What a Disaster

Terrorism drills in Chicago (pneumonic plague) and Seattle (dirty bomb).

Nina Frenkel

Nina Frenkel

FEW WOULD DOUBT the need for disaster preparedness. But last week’s expensive and highly visible terrorism drills in Chicago and Seattle raisedor should raisesome pointed questions about funding priorities and the political uses of what ought to be the least-politicized of government functions.

The exercises, code-named Operation TopOff2, were intended to simulate a bio-terror attack of pneumonic plague (Chicago) and a “dirty bomb” (Seattle). The listed cost of $16 million doesn’t include person-hours, the cost to local jurisdictions, or the disruptions of, for example, traffic, which was even uglier than usual.

The stated goal was to find flaws in America’s preparedness, which is well and good. But as with similar exercises three years ago in Denver and New Hampshire, the cracks found are most likely to be in localnot nationalcoordination. And the threats responded to this year are types that not only have never happened but ignore the more-pedestrian but very real threat demonstrated again last week in Saudi Arabia.

The Saudi Arabia attacks were very much in the Al Qaeda mold. Both were low-tech and, as in the 1998 African embassy bombings and in 9/11, were multiple and simultaneous strikes. Yet both of last week’s TopOff2 scenarios presumed expensive, technologically savvy attackers willing to put all their microbes or nukes into one basket. Rational terrorists would either use a technology that more easily enables multiple attacks (like conventional explosives) or would wait until they have enough microbes or nuclear material for more than one attack of that type.

TOPOFF2 DIDN’T ASSUME either one. The simulated plague attack at the Denver Performing Arts Center three years ago turned up a rapid spread that overwhelmed local hospitals; last week’s Chicago exercise strained its hospitals to capacity. In New Hampshire three years ago, what was found was poor agency coordination.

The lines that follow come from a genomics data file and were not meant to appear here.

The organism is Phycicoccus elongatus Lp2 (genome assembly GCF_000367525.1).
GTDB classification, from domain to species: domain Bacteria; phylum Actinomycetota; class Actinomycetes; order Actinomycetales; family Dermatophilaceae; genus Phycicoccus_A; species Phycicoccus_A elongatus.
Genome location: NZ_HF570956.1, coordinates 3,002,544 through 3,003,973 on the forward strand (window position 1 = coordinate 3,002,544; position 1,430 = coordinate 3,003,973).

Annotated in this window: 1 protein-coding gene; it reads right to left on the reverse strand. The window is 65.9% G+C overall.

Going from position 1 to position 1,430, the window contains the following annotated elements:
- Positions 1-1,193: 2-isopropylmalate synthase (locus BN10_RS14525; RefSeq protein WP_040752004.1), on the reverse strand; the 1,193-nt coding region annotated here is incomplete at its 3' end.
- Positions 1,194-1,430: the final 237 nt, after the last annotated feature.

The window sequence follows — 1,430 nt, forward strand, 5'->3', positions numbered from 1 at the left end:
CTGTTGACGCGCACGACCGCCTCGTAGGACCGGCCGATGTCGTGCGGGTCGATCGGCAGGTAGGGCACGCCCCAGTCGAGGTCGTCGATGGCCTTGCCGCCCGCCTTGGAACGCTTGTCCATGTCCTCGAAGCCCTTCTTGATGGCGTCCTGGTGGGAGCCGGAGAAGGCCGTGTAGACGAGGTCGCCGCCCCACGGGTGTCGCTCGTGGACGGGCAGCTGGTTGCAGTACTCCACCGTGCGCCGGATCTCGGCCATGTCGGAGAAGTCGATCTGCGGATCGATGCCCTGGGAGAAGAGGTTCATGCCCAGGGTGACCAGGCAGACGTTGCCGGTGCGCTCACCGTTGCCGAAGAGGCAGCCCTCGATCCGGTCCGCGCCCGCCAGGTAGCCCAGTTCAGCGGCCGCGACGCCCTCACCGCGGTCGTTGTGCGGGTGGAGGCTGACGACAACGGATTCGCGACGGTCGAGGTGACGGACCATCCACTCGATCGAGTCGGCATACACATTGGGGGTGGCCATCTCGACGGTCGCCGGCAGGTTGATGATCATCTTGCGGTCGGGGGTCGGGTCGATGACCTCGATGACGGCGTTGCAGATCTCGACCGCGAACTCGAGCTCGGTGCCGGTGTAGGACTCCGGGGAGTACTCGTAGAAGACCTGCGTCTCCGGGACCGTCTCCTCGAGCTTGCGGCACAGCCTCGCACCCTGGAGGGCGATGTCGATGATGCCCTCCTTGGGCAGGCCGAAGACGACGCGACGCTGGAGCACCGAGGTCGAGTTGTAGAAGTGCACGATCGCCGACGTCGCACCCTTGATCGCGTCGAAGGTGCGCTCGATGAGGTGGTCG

So far, then, what we know is that if someone ever releases pneumonic plague, we’d better hope it’s in a city with more hospitals than Denver, and we want to avoid the type of emergency-response chaos that comes with bureaucratic confusion. I’m glad we tested that again while almost every relevant federal agency is still being folded into a new Department of Homeland Security.

Limitations like the lack of a realistic scenario or widely applicable benefits are worth noting because the sheer size and cost of the exercises, the largest of their kind in U.S. history, can only be explained when one other “benefit” is factored in: the benefit politicians gain by showing the public, as visibly as possible, that “something” is being done. Otherwise, the visibility and the improbable scenarios are the two elements that separate an elaborate, war game-style exercise like TopOff2 from your run-of-the-mill disaster-preparedness exercise.

SUCH PUBLIC SHOWINESS, along with generous yet haphazard spending, has characterized much of the Bush administration’s post-9/11 federal response to the threat of terror. While the two deadliest attacks in U.S. history used a fertilizer bomb (Oklahoma) and box cutters (9/11), the big money seems to have gone into esoteric scenarios that demand esoteric, costly solutions. For example, my Seattle Weekly colleague, Eric Scigliano, reported last month on a project called BioWatch, which involves installing monitoring systems in major U.S. cities to provide early warning of the release of pathogens like the plague. The only problems are that BioWatch only works if the pathogen is one being tested for; if the release is outdoors (rather than indoors, where it’s most effective); and if the release is either right in front of a monitor or in quantities only possible with a bomb or airplane, both of which we already know how to detect. Meantime, the bidding process will be as quiet and, doubtless, as generous and well-rigged for the politically connected as any Iraq reconstruction contract.

Meanwhile, both Chicago and Seattle have enormous, important downtown areas just yards from where boats could pull up with the kind of explosives Al Qaeda favors, and annual federal spending on scientific research into the spread and treatment of diseases like pneumonic plague is substantially less than the cost of TopOff2 exercises. Are last week’s drills the best use of preparedness money? Despite America’s long record of violence overseas, nobody in this country, including our politicians and disaster planners, has much experience in sorting out the credible risks from the fanciful ones.

Politicians, howeverboth Republican federal officials and the Democratic leaders of Chicago and Seattlehave plenty of experience in creating vacant public spectacle and generous private largesse. Events like Operation TopOff2 encourage us to fear the improbable and to spend a lot of money on itand not to ask if there are more probable threats we should spend money on, instead.


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